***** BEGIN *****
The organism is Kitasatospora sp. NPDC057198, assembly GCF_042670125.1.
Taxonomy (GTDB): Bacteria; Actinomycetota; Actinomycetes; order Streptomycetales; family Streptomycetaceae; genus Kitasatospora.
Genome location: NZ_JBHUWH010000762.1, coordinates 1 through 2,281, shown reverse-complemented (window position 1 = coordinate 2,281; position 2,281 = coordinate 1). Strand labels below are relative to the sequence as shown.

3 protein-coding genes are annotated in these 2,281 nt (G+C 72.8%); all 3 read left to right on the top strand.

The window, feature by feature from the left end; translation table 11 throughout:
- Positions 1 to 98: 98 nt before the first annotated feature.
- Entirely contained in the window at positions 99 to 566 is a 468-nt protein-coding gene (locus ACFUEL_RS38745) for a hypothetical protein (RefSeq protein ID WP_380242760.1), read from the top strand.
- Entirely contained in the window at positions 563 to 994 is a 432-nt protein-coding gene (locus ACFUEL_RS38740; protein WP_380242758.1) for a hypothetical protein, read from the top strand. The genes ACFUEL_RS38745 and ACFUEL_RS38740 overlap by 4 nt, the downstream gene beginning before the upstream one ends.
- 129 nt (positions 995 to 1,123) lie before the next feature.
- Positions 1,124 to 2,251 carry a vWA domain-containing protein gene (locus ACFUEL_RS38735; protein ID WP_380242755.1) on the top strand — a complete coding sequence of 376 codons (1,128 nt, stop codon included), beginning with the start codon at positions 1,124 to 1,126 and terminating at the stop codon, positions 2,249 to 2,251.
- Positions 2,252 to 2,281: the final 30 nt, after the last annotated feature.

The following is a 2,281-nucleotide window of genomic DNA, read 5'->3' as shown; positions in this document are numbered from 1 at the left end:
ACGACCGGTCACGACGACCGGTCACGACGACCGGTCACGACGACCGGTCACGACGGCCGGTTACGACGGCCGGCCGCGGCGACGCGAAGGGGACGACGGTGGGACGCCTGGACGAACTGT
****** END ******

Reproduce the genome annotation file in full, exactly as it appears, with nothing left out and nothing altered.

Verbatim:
The organism is Kitasatospora sp. NPDC057198, assembly GCF_042670125.1.
Taxonomy (GTDB): Bacteria; Actinomycetota; Actinomycetes; order Streptomycetales; family Streptomycetaceae; genus Kitasatospora.
Genome location: NZ_JBHUWH010000762.1, coordinates 1 through 2,281, shown reverse-complemented (window position 1 = coordinate 2,281; position 2,281 = coordinate 1). Strand labels below are relative to the sequence as shown.

3 protein-coding genes are annotated in these 2,281 nt (G+C 72.8%); all 3 read left to right on the top strand.

The window, feature by feature from the left end; translation table 11 throughout:
- Positions 1 to 98: 98 nt before the first annotated feature.
- Entirely contained in the window at positions 99 to 566 is a 468-nt protein-coding gene (locus ACFUEL_RS38745) for a hypothetical protein (RefSeq protein ID WP_380242760.1), read from the top strand.
- Entirely contained in the window at positions 563 to 994 is a 432-nt protein-coding gene (locus ACFUEL_RS38740; protein WP_380242758.1) for a hypothetical protein, read from the top strand. The genes ACFUEL_RS38745 and ACFUEL_RS38740 overlap by 4 nt, the downstream gene beginning before the upstream one ends.
- 129 nt (positions 995 to 1,123) lie before the next feature.
- Positions 1,124 to 2,251 carry a vWA domain-containing protein gene (locus ACFUEL_RS38735; protein ID WP_380242755.1) on the top strand — a complete coding sequence of 376 codons (1,128 nt, stop codon included), beginning with the start codon at positions 1,124 to 1,126 and terminating at the stop codon, positions 2,249 to 2,251.
- Positions 2,252 to 2,281: the final 30 nt, after the last annotated feature.

The following is a 2,281-nucleotide window of genomic DNA, read 5'->3' as shown; positions in this document are numbered from 1 at the left end:
ACGACCGGTCACGACGACCGGTCACGACGACCGGTCACGACGACCGGTCACGACGGCCGGTTACGACGGCCGGCCGCGGCGACGCGAAGGGGACGACGGTGGGACGCCTGGACGAACTGT